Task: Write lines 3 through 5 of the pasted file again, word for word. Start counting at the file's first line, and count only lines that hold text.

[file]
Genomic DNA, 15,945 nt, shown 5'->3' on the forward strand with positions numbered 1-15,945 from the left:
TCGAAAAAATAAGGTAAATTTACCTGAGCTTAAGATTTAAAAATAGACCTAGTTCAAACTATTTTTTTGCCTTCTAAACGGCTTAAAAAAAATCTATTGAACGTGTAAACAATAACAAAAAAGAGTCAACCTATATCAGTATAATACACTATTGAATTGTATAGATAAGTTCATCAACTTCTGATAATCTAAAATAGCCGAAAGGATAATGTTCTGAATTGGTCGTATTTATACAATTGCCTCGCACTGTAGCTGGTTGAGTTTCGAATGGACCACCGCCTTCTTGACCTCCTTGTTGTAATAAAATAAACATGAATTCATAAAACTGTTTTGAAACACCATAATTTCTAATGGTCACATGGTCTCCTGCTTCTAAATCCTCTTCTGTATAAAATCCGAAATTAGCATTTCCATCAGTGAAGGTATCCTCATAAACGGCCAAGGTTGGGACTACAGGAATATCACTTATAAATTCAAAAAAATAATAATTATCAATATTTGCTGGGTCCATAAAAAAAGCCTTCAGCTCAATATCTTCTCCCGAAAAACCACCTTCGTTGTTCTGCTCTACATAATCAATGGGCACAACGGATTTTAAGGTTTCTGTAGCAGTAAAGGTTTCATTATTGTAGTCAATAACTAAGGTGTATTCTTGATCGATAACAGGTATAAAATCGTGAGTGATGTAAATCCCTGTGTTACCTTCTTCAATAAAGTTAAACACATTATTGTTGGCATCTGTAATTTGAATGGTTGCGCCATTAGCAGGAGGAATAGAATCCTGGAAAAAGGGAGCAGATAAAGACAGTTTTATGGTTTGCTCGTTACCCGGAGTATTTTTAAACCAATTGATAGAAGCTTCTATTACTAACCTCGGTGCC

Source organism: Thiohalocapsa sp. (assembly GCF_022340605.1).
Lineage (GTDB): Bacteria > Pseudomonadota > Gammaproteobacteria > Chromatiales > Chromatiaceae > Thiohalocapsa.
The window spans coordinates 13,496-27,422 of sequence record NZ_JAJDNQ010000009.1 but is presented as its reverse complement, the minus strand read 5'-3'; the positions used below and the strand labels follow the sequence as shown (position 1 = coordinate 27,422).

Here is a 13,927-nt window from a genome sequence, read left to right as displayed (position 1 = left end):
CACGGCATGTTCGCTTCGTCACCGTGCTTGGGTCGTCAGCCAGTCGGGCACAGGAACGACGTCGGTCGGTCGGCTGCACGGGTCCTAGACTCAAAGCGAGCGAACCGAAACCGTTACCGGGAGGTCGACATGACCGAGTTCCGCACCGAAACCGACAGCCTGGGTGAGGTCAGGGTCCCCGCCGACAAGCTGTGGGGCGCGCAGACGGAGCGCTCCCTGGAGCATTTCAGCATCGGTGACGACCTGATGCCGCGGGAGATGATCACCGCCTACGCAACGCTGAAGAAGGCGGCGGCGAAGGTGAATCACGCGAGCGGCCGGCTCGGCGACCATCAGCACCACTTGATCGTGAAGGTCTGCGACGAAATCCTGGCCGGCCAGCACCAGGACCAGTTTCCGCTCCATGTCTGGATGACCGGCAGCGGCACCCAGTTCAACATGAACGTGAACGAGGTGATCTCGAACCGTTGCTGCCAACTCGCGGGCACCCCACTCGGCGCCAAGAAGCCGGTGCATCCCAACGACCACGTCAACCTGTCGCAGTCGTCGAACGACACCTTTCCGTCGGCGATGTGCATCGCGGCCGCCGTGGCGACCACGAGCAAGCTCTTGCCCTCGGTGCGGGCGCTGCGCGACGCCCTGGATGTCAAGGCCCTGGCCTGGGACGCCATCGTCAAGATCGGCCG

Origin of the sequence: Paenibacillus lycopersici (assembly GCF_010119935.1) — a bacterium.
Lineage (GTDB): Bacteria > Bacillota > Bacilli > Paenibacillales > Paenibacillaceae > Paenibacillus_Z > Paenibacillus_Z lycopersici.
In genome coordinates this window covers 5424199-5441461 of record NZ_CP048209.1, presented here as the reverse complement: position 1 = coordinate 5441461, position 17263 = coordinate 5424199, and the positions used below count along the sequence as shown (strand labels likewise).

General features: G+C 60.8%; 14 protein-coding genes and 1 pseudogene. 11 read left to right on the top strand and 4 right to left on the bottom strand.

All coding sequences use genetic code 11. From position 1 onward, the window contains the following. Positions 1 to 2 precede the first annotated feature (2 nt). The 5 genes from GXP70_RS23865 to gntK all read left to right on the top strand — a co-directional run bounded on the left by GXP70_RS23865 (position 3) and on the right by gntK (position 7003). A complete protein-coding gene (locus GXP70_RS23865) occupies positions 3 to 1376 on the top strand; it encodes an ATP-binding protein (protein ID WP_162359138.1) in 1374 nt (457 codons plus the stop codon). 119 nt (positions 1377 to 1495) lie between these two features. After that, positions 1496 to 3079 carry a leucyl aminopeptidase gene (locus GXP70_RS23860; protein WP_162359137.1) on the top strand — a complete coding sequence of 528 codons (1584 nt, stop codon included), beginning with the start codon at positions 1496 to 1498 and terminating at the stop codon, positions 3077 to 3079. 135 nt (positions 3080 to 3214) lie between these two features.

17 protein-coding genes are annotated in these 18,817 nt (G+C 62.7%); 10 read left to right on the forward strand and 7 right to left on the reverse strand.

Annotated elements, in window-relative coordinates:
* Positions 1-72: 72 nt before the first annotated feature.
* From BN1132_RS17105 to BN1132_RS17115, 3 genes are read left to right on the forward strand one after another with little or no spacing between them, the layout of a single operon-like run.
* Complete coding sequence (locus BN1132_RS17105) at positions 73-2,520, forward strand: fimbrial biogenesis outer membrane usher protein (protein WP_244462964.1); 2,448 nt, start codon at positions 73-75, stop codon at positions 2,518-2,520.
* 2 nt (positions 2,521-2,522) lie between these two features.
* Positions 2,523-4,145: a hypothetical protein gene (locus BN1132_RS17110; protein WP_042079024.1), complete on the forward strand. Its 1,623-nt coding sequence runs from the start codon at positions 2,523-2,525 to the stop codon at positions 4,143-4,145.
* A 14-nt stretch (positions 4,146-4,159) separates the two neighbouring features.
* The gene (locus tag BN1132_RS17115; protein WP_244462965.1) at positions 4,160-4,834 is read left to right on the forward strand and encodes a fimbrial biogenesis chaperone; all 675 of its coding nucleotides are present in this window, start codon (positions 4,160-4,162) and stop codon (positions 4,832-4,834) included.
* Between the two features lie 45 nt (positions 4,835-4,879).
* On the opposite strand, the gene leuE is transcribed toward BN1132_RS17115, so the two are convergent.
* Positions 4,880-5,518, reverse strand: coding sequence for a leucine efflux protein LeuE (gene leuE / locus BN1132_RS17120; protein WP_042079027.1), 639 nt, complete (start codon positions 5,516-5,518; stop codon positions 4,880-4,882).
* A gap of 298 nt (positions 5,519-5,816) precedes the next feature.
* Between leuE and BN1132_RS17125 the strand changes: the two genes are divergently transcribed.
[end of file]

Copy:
Source organism: Thiohalocapsa sp. (assembly GCF_022340605.1).
Lineage (GTDB): Bacteria > Pseudomonadota > Gammaproteobacteria > Chromatiales > Chromatiaceae > Thiohalocapsa.
The window spans coordinates 13,496-27,422 of sequence record NZ_JAJDNQ010000009.1 but is presented as its reverse complement, the minus strand read 5'-3'; the positions used below and the strand labels follow the sequence as shown (position 1 = coordinate 27,422).